The Word Exchange

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Audiobook Downloadable / ISBN-13: 9781409155997

Price: £18.99

ON SALE: 29th May 2014

Genre: Fiction & Related Items

In the not-so-distant future, the forecasted ‘death of print’ has become a reality. Bookstores, libraries, newspapers, and magazines are a thing of the past, as we spend our time glued to handheld devices called Memes that not only keep us in constant communication but have become so intuitive as to hail us taxis before we leave our offices, order takeout at the first growl of a hungry stomach, and even create and sell language itself in a marketplace called the Word Exchange.

Anana Johnson works with her father, Doug, at the North American Dictionary of the English Language(NADEL), where Doug is hard at work on the final edition that will ever be printed. Doug is an intellectual who fondly remembers the days when people used e-mail to communicate – or even actually spoke to one another. One evening, Doug disappears from the NADEL offices, leaving a single written clue: ALICE. It’s a code word he and Anana devised to signal if one of them ever fell into danger….

Joined by Bart, her bookish NADEL colleague (who is secretly in love with her), Anana’s search for her father will take her into dark basement incinerator rooms, underground passages of the Mercantile Library, meetings of a secret society designed to save the written word, the boardrooms of the evil online retailing giant Synchronic, and ultimately to the hallowed halls of the Oxford English Dictionary – the spiritual home of the written word. As Anana pieces together what is going on, and Bart falls victim to the strange ‘word flu’ that is spreading worldwide, the very future of language is at stake….

Read by Tavia Gilbert and Paul Michael Garcia

(p) 2014 Blackstone Audio

Reviews

Clever, breathless and sportively Hegelian . . . THE WORD EXCHANGE combines the jaunty energy of youngish adult fiction (boyfriend trouble, parent conflicts, peer pressure and post-collegiate jitters) with the spine-tingling chill of the science-fiction conspiracy genre
Liesel Schillinger, NEW YORK TIMES BOOK REVIEW
Graedon's spectacular, ambitious debut explores a near-future America that's shifted almost exclusively to smart technologies, where print is only a nostalgia . . . it's as full of humanity as it is of mystery and intellectual prowess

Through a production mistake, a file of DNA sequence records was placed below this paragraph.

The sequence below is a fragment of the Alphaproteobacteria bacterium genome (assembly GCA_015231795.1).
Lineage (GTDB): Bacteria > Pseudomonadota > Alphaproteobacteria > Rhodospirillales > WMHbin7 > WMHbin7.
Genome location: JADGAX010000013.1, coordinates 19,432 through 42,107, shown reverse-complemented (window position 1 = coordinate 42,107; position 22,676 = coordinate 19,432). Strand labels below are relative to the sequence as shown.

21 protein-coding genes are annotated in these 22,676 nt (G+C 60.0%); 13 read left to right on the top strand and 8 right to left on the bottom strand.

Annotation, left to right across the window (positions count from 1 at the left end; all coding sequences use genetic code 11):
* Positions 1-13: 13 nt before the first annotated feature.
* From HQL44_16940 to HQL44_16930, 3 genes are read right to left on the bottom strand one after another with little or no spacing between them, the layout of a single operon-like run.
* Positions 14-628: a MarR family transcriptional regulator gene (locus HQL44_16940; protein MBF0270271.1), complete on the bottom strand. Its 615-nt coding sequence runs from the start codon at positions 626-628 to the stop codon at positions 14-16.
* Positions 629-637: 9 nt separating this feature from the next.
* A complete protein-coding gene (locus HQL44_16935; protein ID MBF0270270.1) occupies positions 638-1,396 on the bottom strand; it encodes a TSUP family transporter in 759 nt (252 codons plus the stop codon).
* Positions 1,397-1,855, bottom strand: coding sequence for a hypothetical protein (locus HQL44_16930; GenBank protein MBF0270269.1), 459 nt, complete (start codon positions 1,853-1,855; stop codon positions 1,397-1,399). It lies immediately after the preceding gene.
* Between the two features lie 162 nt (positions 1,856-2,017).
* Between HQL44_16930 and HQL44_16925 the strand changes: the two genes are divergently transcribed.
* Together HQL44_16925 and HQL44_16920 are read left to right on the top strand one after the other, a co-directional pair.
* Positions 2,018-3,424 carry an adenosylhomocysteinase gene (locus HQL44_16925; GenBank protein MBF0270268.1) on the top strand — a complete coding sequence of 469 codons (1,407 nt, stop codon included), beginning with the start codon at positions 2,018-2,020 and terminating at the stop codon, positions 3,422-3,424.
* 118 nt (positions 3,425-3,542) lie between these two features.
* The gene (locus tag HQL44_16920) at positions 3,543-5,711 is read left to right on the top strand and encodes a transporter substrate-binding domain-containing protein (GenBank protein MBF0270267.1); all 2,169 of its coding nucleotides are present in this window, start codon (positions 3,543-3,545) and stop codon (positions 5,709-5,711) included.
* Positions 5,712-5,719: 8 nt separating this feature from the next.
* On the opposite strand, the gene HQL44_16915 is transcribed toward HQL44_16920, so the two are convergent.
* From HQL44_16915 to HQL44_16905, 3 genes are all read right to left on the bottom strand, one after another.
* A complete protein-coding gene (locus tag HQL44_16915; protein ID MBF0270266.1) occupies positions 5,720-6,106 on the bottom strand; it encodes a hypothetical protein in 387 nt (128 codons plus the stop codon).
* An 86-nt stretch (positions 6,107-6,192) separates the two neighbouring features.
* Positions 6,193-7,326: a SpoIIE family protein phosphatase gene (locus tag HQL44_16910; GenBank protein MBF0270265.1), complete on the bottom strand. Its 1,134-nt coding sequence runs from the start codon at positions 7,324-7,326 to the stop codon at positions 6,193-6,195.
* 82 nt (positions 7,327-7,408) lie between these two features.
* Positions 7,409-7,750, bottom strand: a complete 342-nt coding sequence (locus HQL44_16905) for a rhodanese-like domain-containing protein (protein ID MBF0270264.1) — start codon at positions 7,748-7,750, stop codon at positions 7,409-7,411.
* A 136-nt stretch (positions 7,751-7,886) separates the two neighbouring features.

PUBLISHER'S WEEKLY, starred review
[A] remarkable first novel, combining a vividly imagined future with the fondly remembered past . . . exquisite
BOOKLIST, starred review
A wildly ambitious, darkly intellectual and inventive thriller about the intersection of language, technology and meaning
KIRKUS, starred review
Alena Graedon's spectacular debut is a story for our age of 'accelerated obsolescence.' A genuinely scary and funny mystery about linguistic slippage and disturbance, it's also a moving meditation on our sometimes comic, sometimes desperate struggles to speak, and to listen, and to mean something to one another.To borrow Graedon's own invention, THE WORD EXCHANGE is 'synchronic'--a gorgeous genre mashup that offers readers the pleasures of noir, science fiction, romance and philosophy. It's an unforgettable joyride across the thin ice of language
Karen Russell, author of Swamplandia! and Vampires in the Lemon Grove
Imaginative, layered, and highly original, THE WORD EXCHANGE is an engagingly creepy story of technology gone wrong and a clever meditation on the enduring mysteries of language and love
Karen Thompson Walker, author of THE AGE OF MIRACLES
Wow! This highly addictive future noir is also terrifyingly prescient. Set in a parallel New York filled with language viruses, pneumatic tubes, and heartbreak, Alena Graedon's book is luminous and haunting at every turn. I will never look at words in quite the same way-and neither will you.
Reif Larsen, author of THE SELECTED WORKS OF T.S. SPIVET
Can you imagine a future without books, newspapers or magazines? Alena Graedon has done just that - her debut novel conjures up a scarily plausible dystopian future, where print is dead and intuitive handheld devices are the only method of communication.
THE LADY
In Graedon's dystopian future, face-to-face interfacing is finished and even email is a fading memory; when the man working on the last-ever dictionary goes missing, his daughter sets out to find him and discovers murky anti-literate corporate forces and outposts of word-loving outlaws.
ESQUIRE MAGAZINE
The idea of technology taking over our lives to such an extent that we can no longer function without it was an interesting premise, and one that most of us will be able to relate to.
Louise Jones, THE BOOKBAG